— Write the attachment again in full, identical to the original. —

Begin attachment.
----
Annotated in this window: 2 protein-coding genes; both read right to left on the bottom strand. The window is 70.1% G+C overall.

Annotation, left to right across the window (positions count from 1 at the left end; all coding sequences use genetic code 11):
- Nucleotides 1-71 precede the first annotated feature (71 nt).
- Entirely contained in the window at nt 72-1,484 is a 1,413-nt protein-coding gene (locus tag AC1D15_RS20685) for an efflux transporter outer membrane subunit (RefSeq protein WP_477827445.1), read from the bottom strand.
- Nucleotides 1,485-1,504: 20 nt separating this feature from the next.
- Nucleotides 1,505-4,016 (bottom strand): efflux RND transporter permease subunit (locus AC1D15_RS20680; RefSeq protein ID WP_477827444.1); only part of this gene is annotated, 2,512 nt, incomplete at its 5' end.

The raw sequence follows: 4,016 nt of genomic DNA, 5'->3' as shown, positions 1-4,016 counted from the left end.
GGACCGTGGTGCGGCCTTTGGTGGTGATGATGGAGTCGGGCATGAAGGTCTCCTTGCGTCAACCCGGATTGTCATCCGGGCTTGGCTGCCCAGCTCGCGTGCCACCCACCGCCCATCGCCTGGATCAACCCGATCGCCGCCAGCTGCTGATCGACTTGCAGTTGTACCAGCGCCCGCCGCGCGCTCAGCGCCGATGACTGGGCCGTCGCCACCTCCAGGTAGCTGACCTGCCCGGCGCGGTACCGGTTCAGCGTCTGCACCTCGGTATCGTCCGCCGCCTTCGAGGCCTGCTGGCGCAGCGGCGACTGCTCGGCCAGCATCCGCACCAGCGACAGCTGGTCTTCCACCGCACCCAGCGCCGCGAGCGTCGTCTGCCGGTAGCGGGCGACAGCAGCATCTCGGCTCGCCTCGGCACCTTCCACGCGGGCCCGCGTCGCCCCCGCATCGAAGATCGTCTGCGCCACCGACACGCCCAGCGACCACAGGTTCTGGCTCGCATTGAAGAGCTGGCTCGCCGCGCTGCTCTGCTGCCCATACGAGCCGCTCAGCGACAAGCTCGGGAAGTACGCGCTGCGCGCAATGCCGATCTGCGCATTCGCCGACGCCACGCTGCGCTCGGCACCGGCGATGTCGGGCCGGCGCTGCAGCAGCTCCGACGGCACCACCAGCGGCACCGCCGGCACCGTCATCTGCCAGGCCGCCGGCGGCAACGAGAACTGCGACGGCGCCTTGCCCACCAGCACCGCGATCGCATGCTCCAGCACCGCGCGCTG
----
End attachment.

Annotated in this window: 2 protein-coding genes; both read right to left on the bottom strand. The window is 70.1% G+C overall.

Annotation, left to right across the window (positions count from 1 at the left end; all coding sequences use genetic code 11):
- Nucleotides 1-71 precede the first annotated feature (71 nt).
- Entirely contained in the window at nt 72-1,484 is a 1,413-nt protein-coding gene (locus tag AC1D15_RS20685) for an efflux transporter outer membrane subunit (RefSeq protein WP_477827445.1), read from the bottom strand.
- Nucleotides 1,485-1,504: 20 nt separating this feature from the next.
- Nucleotides 1,505-4,016 (bottom strand): efflux RND transporter permease subunit (locus AC1D15_RS20680; RefSeq protein ID WP_477827444.1); only part of this gene is annotated, 2,512 nt, incomplete at its 5' end.

The raw sequence follows: 4,016 nt of genomic DNA, 5'->3' as shown, positions 1-4,016 counted from the left end.
GGACCGTGGTGCGGCCTTTGGTGGTGATGATGGAGTCGGGCATGAAGGTCTCCTTGCGTCAACCCGGATTGTCATCCGGGCTTGGCTGCCCAGCTCGCGTGCCACCCACCGCCCATCGCCTGGATCAACCCGATCGCCGCCAGCTGCTGATCGACTTGCAGTTGTACCAGCGCCCGCCGCGCGCTCAGCGCCGATGACTGGGCCGTCGCCACCTCCAGGTAGCTGACCTGCCCGGCGCGGTACCGGTTCAGCGTCTGCACCTCGGTATCGTCCGCCGCCTTCGAGGCCTGCTGGCGCAGCGGCGACTGCTCGGCCAGCATCCGCACCAGCGACAGCTGGTCTTCCACCGCACCCAGCGCCGCGAGCGTCGTCTGCCGGTAGCGGGCGACAGCAGCATCTCGGCTCGCCTCGGCACCTTCCACGCGGGCCCGCGTCGCCCCCGCATCGAAGATCGTCTGCGCCACCGACACGCCCAGCGACCACAGGTTCTGGCTCGCATTGAAGAGCTGGCTCGCCGCGCTGCTCTGCTGCCCATACGAGCCGCTCAGCGACAAGCTCGGGAAGTACGCGCTGCGCGCAATGCCGATCTGCGCATTCGCCGACGCCACGCTGCGCTCGGCACCGGCGATGTCGGGCCGGCGCTGCAGCAGCTCCGACGGCACCACCAGCGGCACCGCCGGCACCGTCATCTGCCAGGCCGCCGGCGGCAACGAGAACTGCGACGGCGCCTTGCCCACCAGCACCGCGATCGCATGCTCCAGCACCGCGCGCTG